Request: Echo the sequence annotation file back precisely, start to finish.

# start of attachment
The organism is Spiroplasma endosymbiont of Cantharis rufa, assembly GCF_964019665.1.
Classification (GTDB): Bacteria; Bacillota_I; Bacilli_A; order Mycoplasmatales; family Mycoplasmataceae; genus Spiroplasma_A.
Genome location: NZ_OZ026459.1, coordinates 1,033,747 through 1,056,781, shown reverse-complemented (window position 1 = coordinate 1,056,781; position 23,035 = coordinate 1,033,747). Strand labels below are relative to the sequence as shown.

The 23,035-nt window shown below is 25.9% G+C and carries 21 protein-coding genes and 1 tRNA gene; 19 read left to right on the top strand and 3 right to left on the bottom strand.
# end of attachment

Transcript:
The organism is Spiroplasma endosymbiont of Cantharis rufa, assembly GCF_964019665.1.
Classification (GTDB): Bacteria; Bacillota_I; Bacilli_A; order Mycoplasmatales; family Mycoplasmataceae; genus Spiroplasma_A.
Genome location: NZ_OZ026459.1, coordinates 1,033,747 through 1,056,781, shown reverse-complemented (window position 1 = coordinate 1,056,781; position 23,035 = coordinate 1,033,747). Strand labels below are relative to the sequence as shown.

The 23,035-nt window shown below is 25.9% G+C and carries 21 protein-coding genes and 1 tRNA gene; 19 read left to right on the top strand and 3 right to left on the bottom strand.